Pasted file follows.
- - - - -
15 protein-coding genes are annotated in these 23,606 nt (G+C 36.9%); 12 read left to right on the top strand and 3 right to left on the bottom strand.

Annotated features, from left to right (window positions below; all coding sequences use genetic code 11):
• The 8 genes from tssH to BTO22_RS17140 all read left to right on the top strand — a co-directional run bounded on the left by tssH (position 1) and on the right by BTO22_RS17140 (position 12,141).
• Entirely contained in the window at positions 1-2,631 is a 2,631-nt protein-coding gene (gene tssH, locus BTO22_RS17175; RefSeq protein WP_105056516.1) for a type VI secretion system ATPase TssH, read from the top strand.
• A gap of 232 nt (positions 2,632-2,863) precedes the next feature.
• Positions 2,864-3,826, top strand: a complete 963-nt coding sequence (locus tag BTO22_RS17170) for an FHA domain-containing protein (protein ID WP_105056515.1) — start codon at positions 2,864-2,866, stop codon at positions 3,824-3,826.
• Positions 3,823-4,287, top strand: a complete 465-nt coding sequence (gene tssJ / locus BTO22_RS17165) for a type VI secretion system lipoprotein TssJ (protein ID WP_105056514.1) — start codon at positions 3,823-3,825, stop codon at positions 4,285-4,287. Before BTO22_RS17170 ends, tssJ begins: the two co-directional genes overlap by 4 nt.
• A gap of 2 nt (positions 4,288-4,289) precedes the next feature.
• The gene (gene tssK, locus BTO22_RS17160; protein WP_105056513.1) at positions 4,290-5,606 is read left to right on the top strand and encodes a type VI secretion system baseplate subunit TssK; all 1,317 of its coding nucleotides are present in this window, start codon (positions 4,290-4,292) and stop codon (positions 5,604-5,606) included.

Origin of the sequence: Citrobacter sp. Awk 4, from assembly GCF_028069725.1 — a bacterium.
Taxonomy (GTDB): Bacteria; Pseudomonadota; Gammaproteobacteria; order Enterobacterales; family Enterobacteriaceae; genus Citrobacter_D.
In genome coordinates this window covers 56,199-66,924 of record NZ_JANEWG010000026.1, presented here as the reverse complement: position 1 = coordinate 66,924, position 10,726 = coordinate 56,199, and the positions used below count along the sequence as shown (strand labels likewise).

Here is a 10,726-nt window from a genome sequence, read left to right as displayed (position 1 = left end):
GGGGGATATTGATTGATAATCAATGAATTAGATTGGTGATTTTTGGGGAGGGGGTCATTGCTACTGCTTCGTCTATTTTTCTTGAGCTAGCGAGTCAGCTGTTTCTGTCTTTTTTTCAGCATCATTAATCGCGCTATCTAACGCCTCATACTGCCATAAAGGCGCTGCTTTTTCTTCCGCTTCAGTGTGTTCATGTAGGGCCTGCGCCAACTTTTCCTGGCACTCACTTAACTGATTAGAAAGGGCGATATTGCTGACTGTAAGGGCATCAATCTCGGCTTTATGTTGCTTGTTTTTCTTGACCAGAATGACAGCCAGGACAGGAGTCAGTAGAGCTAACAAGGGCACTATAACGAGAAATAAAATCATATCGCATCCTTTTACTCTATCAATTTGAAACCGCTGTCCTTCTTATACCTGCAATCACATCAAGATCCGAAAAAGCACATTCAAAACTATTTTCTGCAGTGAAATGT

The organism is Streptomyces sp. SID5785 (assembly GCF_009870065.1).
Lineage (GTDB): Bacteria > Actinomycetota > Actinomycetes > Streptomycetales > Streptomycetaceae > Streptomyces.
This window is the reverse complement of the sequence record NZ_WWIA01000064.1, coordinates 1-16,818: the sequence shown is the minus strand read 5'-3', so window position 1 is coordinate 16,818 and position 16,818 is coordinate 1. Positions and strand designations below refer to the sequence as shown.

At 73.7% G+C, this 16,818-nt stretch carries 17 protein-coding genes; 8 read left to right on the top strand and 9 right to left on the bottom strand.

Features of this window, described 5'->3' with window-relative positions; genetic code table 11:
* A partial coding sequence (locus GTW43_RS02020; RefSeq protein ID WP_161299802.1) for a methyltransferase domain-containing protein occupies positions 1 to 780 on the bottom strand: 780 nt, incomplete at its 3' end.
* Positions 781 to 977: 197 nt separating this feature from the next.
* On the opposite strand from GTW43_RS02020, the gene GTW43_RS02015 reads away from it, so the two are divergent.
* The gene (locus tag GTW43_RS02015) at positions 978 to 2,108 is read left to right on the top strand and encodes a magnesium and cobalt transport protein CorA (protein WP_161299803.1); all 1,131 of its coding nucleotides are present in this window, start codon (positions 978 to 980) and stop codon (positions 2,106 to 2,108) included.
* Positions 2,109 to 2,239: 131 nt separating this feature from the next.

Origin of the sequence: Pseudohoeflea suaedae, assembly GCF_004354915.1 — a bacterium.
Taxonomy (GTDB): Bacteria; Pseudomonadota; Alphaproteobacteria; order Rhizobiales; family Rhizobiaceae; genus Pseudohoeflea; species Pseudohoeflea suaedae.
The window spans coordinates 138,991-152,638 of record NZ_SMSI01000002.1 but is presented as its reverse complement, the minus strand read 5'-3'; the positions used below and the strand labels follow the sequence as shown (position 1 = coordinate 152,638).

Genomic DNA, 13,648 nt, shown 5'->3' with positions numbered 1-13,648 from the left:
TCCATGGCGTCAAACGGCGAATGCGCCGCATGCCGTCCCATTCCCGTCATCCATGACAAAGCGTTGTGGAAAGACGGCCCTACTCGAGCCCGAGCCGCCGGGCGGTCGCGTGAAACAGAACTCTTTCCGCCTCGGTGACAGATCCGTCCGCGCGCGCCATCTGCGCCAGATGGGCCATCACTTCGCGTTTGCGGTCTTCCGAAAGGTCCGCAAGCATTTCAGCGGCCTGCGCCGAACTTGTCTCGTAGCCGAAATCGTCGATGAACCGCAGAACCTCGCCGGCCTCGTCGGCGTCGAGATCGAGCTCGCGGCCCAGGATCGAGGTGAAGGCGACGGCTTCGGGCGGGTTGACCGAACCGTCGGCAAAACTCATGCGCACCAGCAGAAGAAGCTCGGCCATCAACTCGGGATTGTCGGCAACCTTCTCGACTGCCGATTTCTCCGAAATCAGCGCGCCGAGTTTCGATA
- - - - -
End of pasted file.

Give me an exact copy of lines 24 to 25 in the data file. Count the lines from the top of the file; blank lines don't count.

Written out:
* Positions 2,109 to 2,239: 131 nt separating this feature from the next.

Origin of the sequence: Pseudohoeflea suaedae, assembly GCF_004354915.1 — a bacterium.